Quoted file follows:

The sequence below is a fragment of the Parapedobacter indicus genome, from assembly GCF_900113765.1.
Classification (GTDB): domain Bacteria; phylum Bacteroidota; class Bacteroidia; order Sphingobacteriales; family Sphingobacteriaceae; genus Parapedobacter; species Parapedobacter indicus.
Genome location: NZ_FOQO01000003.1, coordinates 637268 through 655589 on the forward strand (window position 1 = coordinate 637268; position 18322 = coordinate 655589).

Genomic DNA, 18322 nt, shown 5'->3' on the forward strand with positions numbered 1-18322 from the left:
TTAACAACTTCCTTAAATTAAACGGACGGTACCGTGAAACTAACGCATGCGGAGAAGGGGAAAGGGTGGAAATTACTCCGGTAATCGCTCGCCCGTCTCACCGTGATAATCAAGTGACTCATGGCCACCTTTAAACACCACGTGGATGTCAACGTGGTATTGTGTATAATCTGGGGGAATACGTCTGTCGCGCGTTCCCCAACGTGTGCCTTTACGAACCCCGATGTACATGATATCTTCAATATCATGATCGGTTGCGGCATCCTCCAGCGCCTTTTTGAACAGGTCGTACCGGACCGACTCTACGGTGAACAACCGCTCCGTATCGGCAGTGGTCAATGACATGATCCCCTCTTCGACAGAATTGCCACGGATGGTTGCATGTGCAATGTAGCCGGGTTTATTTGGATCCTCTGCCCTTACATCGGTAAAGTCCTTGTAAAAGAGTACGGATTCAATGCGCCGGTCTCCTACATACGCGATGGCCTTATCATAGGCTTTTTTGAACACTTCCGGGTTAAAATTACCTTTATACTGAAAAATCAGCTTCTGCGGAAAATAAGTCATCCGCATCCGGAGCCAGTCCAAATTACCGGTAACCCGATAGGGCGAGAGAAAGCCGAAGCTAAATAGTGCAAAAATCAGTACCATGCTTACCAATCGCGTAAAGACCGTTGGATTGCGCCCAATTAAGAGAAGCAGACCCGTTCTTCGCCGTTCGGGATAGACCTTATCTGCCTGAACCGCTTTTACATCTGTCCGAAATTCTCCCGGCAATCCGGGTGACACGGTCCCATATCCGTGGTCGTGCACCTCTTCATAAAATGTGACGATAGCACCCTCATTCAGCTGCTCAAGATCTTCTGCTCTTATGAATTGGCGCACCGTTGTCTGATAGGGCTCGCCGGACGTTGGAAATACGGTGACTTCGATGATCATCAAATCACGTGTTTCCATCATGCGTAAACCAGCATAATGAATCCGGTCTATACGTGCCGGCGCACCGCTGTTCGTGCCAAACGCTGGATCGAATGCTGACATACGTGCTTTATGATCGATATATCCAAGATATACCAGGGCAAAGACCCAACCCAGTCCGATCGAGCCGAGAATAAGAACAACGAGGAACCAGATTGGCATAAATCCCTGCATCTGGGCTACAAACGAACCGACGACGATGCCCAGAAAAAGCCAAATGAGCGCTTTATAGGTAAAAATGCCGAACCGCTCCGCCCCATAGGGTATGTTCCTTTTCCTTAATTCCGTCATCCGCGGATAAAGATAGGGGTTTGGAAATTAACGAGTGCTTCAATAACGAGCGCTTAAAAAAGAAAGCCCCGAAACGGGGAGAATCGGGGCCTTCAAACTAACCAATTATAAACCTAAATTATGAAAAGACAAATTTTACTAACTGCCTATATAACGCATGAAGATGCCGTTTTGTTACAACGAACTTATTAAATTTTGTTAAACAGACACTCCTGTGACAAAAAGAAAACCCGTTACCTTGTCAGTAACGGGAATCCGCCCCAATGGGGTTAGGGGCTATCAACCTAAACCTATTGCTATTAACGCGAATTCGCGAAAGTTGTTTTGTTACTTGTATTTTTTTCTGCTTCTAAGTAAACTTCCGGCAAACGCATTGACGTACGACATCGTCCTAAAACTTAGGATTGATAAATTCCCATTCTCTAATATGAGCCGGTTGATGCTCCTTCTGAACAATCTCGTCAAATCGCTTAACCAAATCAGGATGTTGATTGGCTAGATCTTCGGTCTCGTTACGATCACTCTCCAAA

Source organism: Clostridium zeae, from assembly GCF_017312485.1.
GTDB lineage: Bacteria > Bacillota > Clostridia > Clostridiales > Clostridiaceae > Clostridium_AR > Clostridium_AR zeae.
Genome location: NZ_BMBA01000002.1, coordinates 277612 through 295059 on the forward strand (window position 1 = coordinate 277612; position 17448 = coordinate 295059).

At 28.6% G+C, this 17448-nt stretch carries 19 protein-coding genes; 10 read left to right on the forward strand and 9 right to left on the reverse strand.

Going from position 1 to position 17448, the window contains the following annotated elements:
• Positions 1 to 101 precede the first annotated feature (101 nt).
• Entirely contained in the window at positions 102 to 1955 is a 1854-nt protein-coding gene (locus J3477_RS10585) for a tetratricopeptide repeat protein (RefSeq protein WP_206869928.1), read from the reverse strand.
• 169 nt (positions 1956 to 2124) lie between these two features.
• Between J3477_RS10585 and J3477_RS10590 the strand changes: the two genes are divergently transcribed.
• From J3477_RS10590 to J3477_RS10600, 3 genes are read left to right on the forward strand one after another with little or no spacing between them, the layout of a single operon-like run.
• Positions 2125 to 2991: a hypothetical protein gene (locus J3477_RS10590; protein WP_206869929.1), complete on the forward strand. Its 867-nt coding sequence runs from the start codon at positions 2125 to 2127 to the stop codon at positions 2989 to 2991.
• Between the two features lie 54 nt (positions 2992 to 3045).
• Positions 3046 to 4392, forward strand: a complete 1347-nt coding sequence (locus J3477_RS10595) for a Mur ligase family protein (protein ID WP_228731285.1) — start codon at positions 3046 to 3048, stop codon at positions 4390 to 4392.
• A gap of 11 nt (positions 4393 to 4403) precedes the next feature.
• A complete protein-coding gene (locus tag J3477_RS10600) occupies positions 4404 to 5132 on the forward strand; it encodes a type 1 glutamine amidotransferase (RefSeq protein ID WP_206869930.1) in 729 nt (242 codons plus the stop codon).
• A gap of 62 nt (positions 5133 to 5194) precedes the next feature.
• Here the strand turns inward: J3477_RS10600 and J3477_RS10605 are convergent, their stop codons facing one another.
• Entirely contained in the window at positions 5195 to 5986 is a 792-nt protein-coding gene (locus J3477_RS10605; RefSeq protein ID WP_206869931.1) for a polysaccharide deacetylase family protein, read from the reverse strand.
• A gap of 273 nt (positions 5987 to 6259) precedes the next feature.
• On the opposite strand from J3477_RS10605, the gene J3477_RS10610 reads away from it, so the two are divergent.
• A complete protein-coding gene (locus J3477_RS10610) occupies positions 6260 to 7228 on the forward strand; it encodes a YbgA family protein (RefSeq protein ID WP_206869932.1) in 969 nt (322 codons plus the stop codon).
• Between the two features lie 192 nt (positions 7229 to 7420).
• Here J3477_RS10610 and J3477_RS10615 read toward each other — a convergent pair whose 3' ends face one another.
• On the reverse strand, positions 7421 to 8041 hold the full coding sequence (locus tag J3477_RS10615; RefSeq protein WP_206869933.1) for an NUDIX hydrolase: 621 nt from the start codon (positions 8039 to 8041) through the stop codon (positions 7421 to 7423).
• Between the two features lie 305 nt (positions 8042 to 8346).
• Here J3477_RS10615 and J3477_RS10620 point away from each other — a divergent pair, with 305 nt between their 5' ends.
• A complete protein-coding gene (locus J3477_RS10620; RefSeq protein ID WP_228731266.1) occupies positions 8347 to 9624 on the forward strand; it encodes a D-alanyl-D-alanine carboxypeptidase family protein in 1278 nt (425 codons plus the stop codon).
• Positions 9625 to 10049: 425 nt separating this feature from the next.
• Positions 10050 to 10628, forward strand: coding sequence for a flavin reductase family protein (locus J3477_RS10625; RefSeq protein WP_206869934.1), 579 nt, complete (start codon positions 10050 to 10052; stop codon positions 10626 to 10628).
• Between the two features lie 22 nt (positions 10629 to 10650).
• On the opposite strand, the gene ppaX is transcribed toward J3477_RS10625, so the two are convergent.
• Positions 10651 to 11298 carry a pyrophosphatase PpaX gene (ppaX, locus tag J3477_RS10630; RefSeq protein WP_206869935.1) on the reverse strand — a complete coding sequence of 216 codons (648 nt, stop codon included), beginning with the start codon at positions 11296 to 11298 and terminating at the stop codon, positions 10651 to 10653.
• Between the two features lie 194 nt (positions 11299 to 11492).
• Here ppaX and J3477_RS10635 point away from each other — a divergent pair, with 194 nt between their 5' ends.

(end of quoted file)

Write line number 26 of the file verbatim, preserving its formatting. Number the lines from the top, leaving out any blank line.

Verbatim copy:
• A complete protein-coding gene (locus J3477_RS10610) occupies positions 6260 to 7228 on the forward strand; it encodes a YbgA family protein (RefSeq protein ID WP_206869932.1) in 969 nt (322 codons plus the stop codon).